With holiday time fast approaching, you may be trying to decide what you should get some of your favorite children in your life. This year, in addition to the typical gifts for kids, why not consider gifting them something that will grow with them and will ultimately benefit them financially in the future. This month’s newsletter will discuss some of these alternative holiday gift ideas.
A popular financial gift idea for young kids, is to gift them stock at an early age. Depending upon your state, the most efficient way to gift them stock or other tradeable securities is through either a UGMA account or its more developed successor, UTMA. Uniformed Gifts to Minors Act or UGMA is the predecessor to the Uniformed Transfer to Minors Act accounts, known as UTMA for short. Both are essentially the same, but some states have not adapted the newer UTMA format. The main difference between the two is that UGMA limits what assets can be held within the account and considers the age of majority, the age at which the owner (child) can control the account, to be 18. UTMA accounts have the ability to hold more assets, like real estate, and consider the age of majority to be 21 with the possibility of extending that four years to 25. Both are investment accounts that list the child as the owner, but give the creator of the account full control until the child turns the age of majority. The age of majority varies from state-to-state (See your state’s age here). These accounts function like a typical brokerage account, in that you can invest in any tradeable stock, bond, mutual fund, ETF, etc. The benefit is that you can invest in any of these different assets in the same account. The negative to these accounts is that once the owner transfers money or securities to the child’s account, they are considered property of the child and cannot be transferred back. Therefore, once the child reaches the age of majority, 18 or 21 years old, they have full control over their accounts and the funds within them.
If you are interested in an investment account focused on education that gives the owner (You) more control, then you should consider opening a 529 account. As we have previously discussed on our site, here, 529 plans allow people to fund future educational expenses on a potentially tax-free basis. Once the account is created, funds are contributed to the 529 plan, they then grow tax- free and when the funds are withdrawn for qualified educational expenses, the gains and income earned are not taxed. In addition, the owner of the account, has full control of the account as long as the account is open and funded. The owner also has the power to change the beneficiary of a 529 plan in case the funds were not used for the original beneficiary. Meaning, the owner has the ability to change the child who benefits from the account. For example, if you opened a 529 plan for one child, only to realize one day they do not need funds for educational needs, you can transfer their 529 plan funds to a different child’s 529 plan. Louisiana offers a great 529 plan to the state’s residents, however not every state offers a great 529 plan as Louisiana. One negative with 529 plans, is that you may be limited to the investment choices depending on the 529 plan you have chosen. Each plan has their own respective investment options. If you would like to learn more about 529 plans, I recommend reading our article to understand the power of these accounts, here.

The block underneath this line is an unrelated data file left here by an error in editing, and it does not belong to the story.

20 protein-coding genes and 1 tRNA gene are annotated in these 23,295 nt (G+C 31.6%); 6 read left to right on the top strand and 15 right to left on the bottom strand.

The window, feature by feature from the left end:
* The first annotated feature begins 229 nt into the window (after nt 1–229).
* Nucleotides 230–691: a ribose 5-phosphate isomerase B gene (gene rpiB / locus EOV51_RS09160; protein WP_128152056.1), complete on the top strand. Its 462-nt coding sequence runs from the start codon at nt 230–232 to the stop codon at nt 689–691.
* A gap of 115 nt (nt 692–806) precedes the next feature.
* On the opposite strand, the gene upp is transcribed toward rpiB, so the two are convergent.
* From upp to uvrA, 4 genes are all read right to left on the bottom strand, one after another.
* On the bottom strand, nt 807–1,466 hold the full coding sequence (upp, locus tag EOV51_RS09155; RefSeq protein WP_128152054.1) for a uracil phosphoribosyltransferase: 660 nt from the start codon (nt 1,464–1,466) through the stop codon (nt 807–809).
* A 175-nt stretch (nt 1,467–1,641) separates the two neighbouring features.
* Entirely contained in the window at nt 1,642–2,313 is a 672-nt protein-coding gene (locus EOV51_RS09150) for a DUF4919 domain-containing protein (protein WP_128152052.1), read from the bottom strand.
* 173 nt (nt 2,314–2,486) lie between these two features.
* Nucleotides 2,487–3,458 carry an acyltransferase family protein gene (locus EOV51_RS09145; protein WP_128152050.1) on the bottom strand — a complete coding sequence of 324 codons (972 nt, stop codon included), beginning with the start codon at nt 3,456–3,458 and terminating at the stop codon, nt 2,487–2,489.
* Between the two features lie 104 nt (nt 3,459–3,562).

Another popular investment style gift to offer children is the timeless investment of savings bonds. A savings bond is essentially a loan to the United States Government. In order to give a child a savings bond, you would buy them a bond directly from the Treasury’s website, www.treasurydirect.gov , then simply register the bond in the child’s name. These bonds are not tradeable on the secondary market. Meaning, they can only be redeemed by the US Treasury themselves, and cannot be bought and sold to other entities. There are two types of savings bonds, series EE and series I. The main difference is that series EE bonds pay a fixed rate of interest, where series I bonds pay a fluctuating rate based on inflation. The bonds can be cashed in anytime after 12 months of issuance, at which point the beneficiary will be paid the principal plus any interest earned. There are some potential repercussions if the bonds are cashed in before the 5-year mark. The main repercussion from cashing the bond in early is that the owner forfeits the interest they’ve earned during the final 3 months before cashing in the bond. While there is little flexibility with these accounts, they are still very popular because of their safety and simplicity.
Finally, an easy and captivating investment to gift children would be to simply buy them a gold or silver coin. Minted by the U.S. Government, American Eagle is a popular coin to purchase, silver $1 coins currently go for $15-$20 while gold $10 coins go for around $130-$140. This can be done by buying them through a coin dealer either online or in person at a coin shop. There are reputable coin shops to consider in the Greater New Orleans area such as: Blanchard and Co. Gold or Southern Coins & Precious Metals, to name a few.
Each of the investments mentioned above would be great gifts for a child in your life. It all depends on what type of gift you are looking for and what you would ultimately like to provide them. If you have any questions about our alternative holiday gift list, please contact us as we would be more than happy to discuss your options with you.
Schwab UTMA Accounts
CSL's Article on 529 Plans
US Mint Website